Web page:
MURRAY, J. D. BAIN (26 Dec. 1926-16 Jan. 1993) was a composer, music critic and professor of music at CLEVELAND STATE UNIVERSITY. Born in Evanston, Illinois, son of Donald Bain and Frances Lewis (Langworthy) Murray, he graduated from North Shore County Day School in Winnetka, Illinois in 1945. He was a WORLD WAR II veteran, having served in the United States Army (1945-46).
He received an A.B. Degree in Music from Oberlin College in 1951 and a Master's Degree from Harvard University in 1952. He conducted research at the University of Liege and studied composition and counterpoint with Nadia Boulanger in Paris in 1953-54.
Murray taught at the Oberlin College Conservatory from 1955-57, and came to Cleveland in 1959. He held teaching positions at The CLEVELAND MUSIC SCHOOL SETTLEMENT, Fenn College and Cleveland State University, where he became head of the Composition Division in the Music Department. Among his many compositions are two operas: "The Legend" (1987) and "Mary Stuart: A Queen Betrayed" (1991), both of which were premiered by the CLEVELAND CHAMBER SYMPHONY. Among his most remembered songs are "Now Close the Windows" (1949), based on the poetry of Robert Frost, and "Flame and Shadow," based on the poetry of Sara Teasdale.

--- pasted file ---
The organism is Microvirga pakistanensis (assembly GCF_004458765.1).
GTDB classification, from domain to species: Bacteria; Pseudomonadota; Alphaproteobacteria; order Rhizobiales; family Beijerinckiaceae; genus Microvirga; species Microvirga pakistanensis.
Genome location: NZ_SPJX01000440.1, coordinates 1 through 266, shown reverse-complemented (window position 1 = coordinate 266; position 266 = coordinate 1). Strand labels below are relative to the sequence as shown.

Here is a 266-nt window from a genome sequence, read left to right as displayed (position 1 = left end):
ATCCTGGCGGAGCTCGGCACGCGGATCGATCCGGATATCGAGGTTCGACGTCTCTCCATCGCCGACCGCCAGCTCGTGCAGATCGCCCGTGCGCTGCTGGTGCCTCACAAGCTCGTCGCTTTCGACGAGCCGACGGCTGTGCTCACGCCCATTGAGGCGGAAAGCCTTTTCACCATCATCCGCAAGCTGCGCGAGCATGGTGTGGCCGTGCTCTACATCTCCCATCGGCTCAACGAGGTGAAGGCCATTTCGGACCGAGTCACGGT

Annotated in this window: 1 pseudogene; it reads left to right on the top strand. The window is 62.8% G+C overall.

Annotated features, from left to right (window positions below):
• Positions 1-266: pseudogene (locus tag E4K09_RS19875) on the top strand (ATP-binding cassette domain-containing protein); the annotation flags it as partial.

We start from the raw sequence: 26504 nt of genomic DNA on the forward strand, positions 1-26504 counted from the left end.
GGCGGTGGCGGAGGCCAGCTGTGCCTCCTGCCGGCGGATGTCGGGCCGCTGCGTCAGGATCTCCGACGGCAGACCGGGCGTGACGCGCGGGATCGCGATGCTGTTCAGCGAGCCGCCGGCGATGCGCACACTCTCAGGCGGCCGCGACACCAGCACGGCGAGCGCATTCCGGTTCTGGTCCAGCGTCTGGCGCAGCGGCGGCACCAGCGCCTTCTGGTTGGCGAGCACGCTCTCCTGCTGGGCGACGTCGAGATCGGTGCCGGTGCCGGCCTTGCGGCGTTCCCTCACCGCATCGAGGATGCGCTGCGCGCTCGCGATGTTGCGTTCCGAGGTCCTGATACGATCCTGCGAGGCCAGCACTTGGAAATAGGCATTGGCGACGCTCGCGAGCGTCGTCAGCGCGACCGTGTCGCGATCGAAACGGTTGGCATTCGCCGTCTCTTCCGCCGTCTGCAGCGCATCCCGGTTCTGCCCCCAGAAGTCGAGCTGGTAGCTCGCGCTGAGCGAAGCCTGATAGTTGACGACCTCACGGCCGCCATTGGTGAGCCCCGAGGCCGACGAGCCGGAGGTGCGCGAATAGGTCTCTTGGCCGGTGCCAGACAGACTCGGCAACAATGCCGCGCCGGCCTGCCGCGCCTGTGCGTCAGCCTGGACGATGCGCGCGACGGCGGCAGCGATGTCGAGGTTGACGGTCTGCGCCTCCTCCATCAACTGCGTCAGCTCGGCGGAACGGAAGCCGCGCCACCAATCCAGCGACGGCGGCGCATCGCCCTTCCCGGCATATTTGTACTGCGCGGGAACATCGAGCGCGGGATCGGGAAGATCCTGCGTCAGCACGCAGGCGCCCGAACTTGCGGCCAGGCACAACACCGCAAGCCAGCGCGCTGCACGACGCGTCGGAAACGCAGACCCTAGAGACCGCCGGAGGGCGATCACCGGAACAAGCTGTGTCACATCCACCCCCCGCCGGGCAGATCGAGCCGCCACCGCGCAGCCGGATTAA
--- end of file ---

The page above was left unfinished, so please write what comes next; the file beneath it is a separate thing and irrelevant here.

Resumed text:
Murray created the music column for the Sun Newspapers and published widely on musical subjects, especially the new music of Poland. He was also a PLAIN DEALER music critic in the late 1950s.
He was the recipient of a Fulbright grant, two Harvard Prizes, the Polish Medal of Distinction, annual ASCAP awards, grants from the Ohio Arts Council and the Ohio Joint Council of Arts and Humanities among others.
Murray married Laurie Jean Wolfe on 3 Feb. 1951, and the couple had one daughter, Ruth Elizabeth. Murray died in UNIVERSITY HEIGHTS and was cremated; his ashes were buried in Riverton, West Virginia.
J.D. Bain Murray Papers, Oberlin College Archives.